Portrait of French Countess Heads for Minneapolis The Minneapolis Institute of Arts has acquired a rococo portrait of Comtesse d'Egmont Pignatelli, completed in 1763 by Swedish-born painter Alexander Roslin. Curator Patrick Noon talks about the significance of the purchase.

Portrait of French Countess Heads for Minneapolis

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The Minneapolis Institute of Art has just acquired a rare and even more rarely seen oil painting from the mid-18th century. It's a rococo-style portrait by Alexander Roslin, one of the most admired artists at the court of the French King Louis XV. It portrays a rosy-cheeked, bejeweled young brunette, the Comtesse Pignatelli, reclining in a silk white gown and holding open a book with a small black dog at her feet.

Patrick Noon is a curator at the Minneapolis Institute of Arts, and joins us now by phone from his office. Thanks for being with us, Mr. Noon.

Mr. PATRICK NOON (Curator, Minneapolis Institute of Arts): Good morning.

NEARY: Can you tell us something about this painting? What makes it so special?

MR. NOON: You have one of the great portrait painters of the period, painting one of the most glamorous sitters of the period.

NEARY: And who is this elegant and beautiful countess?

MR. NOON: The Comtesse Pignatelli was married to one of the richest men in Europe, Comte Pignatelli, and she was the daughter of probably the most powerful man in France after the king, which is the Duke de Richelieu - a very, very close friend of Louis XV, and as a result of that she was very much involved in the court scene there with Madame de Pompadour and various other notable nobility from that moment.

NEARY: So she was something of a celebrity during that time.

MR. NOON: She was basically recognized by her colleagues and friends and the people who kept diaries and records of that moment as one of the most refined, elegant, intelligent, glamorous person, and when you think of someone comparable, you would have to think of somebody like Jackie Kennedy, I think.

NEARY: Why has this painting been displayed so rarely up until now?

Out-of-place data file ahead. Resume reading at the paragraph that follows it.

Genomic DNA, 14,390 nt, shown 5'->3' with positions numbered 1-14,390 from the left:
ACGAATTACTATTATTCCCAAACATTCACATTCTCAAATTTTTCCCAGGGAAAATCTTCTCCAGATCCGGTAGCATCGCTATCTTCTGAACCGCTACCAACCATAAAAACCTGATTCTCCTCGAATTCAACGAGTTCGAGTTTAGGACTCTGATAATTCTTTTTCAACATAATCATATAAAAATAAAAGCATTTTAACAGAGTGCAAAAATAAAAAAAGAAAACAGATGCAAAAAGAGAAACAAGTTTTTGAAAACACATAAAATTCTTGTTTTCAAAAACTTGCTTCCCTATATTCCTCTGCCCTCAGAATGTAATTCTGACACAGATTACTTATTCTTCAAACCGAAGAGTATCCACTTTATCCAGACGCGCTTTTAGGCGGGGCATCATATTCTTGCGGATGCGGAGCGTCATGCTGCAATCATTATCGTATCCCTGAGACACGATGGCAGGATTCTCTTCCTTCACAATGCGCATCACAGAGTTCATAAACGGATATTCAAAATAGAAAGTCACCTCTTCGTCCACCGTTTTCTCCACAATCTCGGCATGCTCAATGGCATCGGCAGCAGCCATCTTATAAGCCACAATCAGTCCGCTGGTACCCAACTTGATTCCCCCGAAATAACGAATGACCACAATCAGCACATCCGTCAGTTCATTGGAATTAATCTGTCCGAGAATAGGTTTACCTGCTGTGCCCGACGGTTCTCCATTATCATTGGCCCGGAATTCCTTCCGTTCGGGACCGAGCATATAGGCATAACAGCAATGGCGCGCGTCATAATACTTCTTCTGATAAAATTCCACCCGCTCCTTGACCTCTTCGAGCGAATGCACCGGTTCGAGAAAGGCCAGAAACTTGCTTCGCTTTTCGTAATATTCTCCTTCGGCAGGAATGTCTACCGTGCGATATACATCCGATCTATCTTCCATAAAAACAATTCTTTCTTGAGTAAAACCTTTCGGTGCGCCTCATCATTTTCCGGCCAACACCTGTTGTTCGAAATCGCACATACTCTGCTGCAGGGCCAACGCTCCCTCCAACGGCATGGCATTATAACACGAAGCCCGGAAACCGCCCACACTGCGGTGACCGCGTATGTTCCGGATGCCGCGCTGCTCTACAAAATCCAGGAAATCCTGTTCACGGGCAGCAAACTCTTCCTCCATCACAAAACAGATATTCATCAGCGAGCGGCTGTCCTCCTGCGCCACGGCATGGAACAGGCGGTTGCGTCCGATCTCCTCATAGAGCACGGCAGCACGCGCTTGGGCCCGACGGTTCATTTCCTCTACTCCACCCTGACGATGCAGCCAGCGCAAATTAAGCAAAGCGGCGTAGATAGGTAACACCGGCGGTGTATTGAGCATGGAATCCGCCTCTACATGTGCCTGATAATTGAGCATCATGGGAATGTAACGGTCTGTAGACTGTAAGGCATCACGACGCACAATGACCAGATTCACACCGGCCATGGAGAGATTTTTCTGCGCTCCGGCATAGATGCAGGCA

MR. NOON: Well, you know, she died very young at the age of 33. Her husband outlived her for another two decades, and it stayed in that family for the next 200 years. And mid-1990's, they disposed of the picture, and outside of that, very few members of the public had seen it and didn't know to ask for it.

NEARY: Tell us something about the rococo style, so that people have a sense of what this kind of portrait would look like and what she looks like in the portrait.

MR. NOON: Actually, the moment that this painting is executed is during the period of the rococo, which tends to be noted for its flamboyance and its brilliant handling of brushwork and color. But this artist is actually moving out of that style, more towards neo-classical. He's a much more quiet and refined painter than what we usually associate with the rococo.

NEARY: Why is Roslin not better known?

MR. NOON: Much of his work is either in Stockholm, where he worked for the King of Sweden, or Russia, where he worked for Catherine the Great, and of course in Versailles in Paris. And so he's not an artist with many pictures in American collections. He's very well-known to people familiar with 18th century art, as probably the foremost portrait painter in the court of Louis XV in the middle of the 18th century. He survived the Revolution and died in '93, I guess.

NEARY: Died with his boots on.

(Soundbite of laughter)

MR. NOON: Died with his boots on.

NEARY: Thanks very much for joining us.

MR. NOON: Thank you.

NEARY: Patrick Noon is a curator at the Minneapolis Institute of Arts. You can see a photo of the portrait of the Comtesse Pignatelli at NPR.org. It's 22 minutes before the hour.

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